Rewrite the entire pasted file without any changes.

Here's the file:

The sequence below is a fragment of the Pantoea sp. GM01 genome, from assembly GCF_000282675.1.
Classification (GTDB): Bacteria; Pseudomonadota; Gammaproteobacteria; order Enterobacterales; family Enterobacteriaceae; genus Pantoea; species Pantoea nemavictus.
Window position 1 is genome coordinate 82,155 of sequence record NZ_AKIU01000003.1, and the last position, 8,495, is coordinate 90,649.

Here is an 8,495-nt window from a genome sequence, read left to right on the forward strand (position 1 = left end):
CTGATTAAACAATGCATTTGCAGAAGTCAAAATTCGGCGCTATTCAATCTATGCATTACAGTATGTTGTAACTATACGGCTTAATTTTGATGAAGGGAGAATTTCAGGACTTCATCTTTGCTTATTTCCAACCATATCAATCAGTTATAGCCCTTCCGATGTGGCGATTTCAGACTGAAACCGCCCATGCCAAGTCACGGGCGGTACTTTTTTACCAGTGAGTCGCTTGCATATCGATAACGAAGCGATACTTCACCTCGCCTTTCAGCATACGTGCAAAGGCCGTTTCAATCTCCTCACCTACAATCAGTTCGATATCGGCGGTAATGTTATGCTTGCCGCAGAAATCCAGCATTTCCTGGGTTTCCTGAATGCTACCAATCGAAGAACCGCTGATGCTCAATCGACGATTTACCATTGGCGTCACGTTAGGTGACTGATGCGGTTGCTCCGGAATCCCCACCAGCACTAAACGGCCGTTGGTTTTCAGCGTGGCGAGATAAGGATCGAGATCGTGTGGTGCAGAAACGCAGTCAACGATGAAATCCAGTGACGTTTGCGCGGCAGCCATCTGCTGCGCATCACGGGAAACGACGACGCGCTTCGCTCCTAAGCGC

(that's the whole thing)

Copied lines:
The sequence below is a fragment of the Pantoea sp. GM01 genome, from assembly GCF_000282675.1.
Classification (GTDB): Bacteria; Pseudomonadota; Gammaproteobacteria; order Enterobacterales; family Enterobacteriaceae; genus Pantoea; species Pantoea nemavictus.
Window position 1 is genome coordinate 82,155 of sequence record NZ_AKIU01000003.1, and the last position, 8,495, is coordinate 90,649.

Here is an 8,495-nt window from a genome sequence, read left to right on the forward strand (position 1 = left end):
CTGATTAAACAATGCATTTGCAGAAGTCAAAATTCGGCGCTATTCAATCTATGCATTACAGTATGTTGTAACTATACGGCTTAATTTTGATGAAGGGAGAATTTCAGGACTTCATCTTTGCTTATTTCCAACCATATCAATCAGTTATAGCCCTTCCGATGTGGCGATTTCAGACTGAAACCGCCCATGCCAAGTCACGGGCGGTACTTTTTTACCAGTGAGTCGCTTGCATATCGATAACGAAGCGATACTTCACCTCGCCTTTCAGCATACGTGCAAAGGCCGTTTCAATCTCCTCACCTACAATCAGTTCGATATCGGCGGTAATGTTATGCTTGCCGCAGAAATCCAGCATTTCCTGGGTTTCCTGAATGCTACCAATCGAAGAACCGCTGATGCTCAATCGACGATTTACCATTGGCGTCACGTTAGGTGACTGATGCGGTTGCTCCGGAATCCCCACCAGCACTAAACGGCCGTTGGTTTTCAGCGTGGCGAGATAAGGATCGAGATCGTGTGGTGCAGAAACGCAGTCAACGATGAAATCCAGTGACGTTTGCGCGGCAGCCATCTGCTGCGCATCACGGGAAACGACGACGCGCTTCGCTCCTAAGCGC